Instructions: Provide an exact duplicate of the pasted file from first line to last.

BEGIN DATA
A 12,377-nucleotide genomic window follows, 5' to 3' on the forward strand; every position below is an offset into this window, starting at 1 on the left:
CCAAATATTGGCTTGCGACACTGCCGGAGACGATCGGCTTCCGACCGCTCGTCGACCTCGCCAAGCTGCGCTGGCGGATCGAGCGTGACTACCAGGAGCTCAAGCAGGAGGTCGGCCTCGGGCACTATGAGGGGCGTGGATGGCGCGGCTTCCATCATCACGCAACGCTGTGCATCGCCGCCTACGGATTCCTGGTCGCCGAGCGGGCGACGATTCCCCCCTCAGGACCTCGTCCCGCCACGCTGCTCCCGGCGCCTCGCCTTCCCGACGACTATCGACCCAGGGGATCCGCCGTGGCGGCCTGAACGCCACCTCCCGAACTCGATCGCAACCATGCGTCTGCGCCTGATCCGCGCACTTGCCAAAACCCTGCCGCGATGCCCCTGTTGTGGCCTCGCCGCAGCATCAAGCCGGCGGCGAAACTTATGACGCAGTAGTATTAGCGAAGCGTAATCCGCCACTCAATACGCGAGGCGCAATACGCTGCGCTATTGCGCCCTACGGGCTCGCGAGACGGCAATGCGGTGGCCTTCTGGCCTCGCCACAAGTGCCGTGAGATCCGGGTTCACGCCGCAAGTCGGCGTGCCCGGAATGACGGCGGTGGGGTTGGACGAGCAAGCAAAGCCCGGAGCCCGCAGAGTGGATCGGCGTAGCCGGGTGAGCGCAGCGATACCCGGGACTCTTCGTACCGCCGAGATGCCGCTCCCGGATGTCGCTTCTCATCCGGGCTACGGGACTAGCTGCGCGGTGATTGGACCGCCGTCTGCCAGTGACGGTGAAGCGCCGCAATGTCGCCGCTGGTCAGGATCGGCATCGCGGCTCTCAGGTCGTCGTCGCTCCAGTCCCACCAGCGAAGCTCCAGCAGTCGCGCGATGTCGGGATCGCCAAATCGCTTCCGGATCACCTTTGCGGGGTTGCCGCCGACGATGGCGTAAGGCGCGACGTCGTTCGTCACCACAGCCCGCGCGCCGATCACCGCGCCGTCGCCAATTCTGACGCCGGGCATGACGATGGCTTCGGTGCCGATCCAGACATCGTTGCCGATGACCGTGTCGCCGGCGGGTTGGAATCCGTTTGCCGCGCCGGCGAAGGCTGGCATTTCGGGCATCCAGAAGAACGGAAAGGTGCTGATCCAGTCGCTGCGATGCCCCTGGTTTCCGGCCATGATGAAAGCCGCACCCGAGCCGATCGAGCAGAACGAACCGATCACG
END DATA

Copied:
A 12,377-nucleotide genomic window follows, 5' to 3' on the forward strand; every position below is an offset into this window, starting at 1 on the left:
CCAAATATTGGCTTGCGACACTGCCGGAGACGATCGGCTTCCGACCGCTCGTCGACCTCGCCAAGCTGCGCTGGCGGATCGAGCGTGACTACCAGGAGCTCAAGCAGGAGGTCGGCCTCGGGCACTATGAGGGGCGTGGATGGCGCGGCTTCCATCATCACGCAACGCTGTGCATCGCCGCCTACGGATTCCTGGTCGCCGAGCGGGCGACGATTCCCCCCTCAGGACCTCGTCCCGCCACGCTGCTCCCGGCGCCTCGCCTTCCCGACGACTATCGACCCAGGGGATCCGCCGTGGCGGCCTGAACGCCACCTCCCGAACTCGATCGCAACCATGCGTCTGCGCCTGATCCGCGCACTTGCCAAAACCCTGCCGCGATGCCCCTGTTGTGGCCTCGCCGCAGCATCAAGCCGGCGGCGAAACTTATGACGCAGTAGTATTAGCGAAGCGTAATCCGCCACTCAATACGCGAGGCGCAATACGCTGCGCTATTGCGCCCTACGGGCTCGCGAGACGGCAATGCGGTGGCCTTCTGGCCTCGCCACAAGTGCCGTGAGATCCGGGTTCACGCCGCAAGTCGGCGTGCCCGGAATGACGGCGGTGGGGTTGGACGAGCAAGCAAAGCCCGGAGCCCGCAGAGTGGATCGGCGTAGCCGGGTGAGCGCAGCGATACCCGGGACTCTTCGTACCGCCGAGATGCCGCTCCCGGATGTCGCTTCTCATCCGGGCTACGGGACTAGCTGCGCGGTGATTGGACCGCCGTCTGCCAGTGACGGTGAAGCGCCGCAATGTCGCCGCTGGTCAGGATCGGCATCGCGGCTCTCAGGTCGTCGTCGCTCCAGTCCCACCAGCGAAGCTCCAGCAGTCGCGCGATGTCGGGATCGCCAAATCGCTTCCGGATCACCTTTGCGGGGTTGCCGCCGACGATGGCGTAAGGCGCGACGTCGTTCGTCACCACAGCCCGCGCGCCGATCACCGCGCCGTCGCCAATTCTGACGCCGGGCATGACGATGGCTTCGGTGCCGATCCAGACATCGTTGCCGATGACCGTGTCGCCGGCGGGTTGGAATCCGTTTGCCGCGCCGGCGAAGGCTGGCATTTCGGGCATCCAGAAGAACGGAAAGGTGCTGATCCAGTCGCTGCGATGCCCCTGGTTTCCGGCCATGATGAAAGCCGCACCCGAGCCGATCGAGCAGAACGAACCGATCACG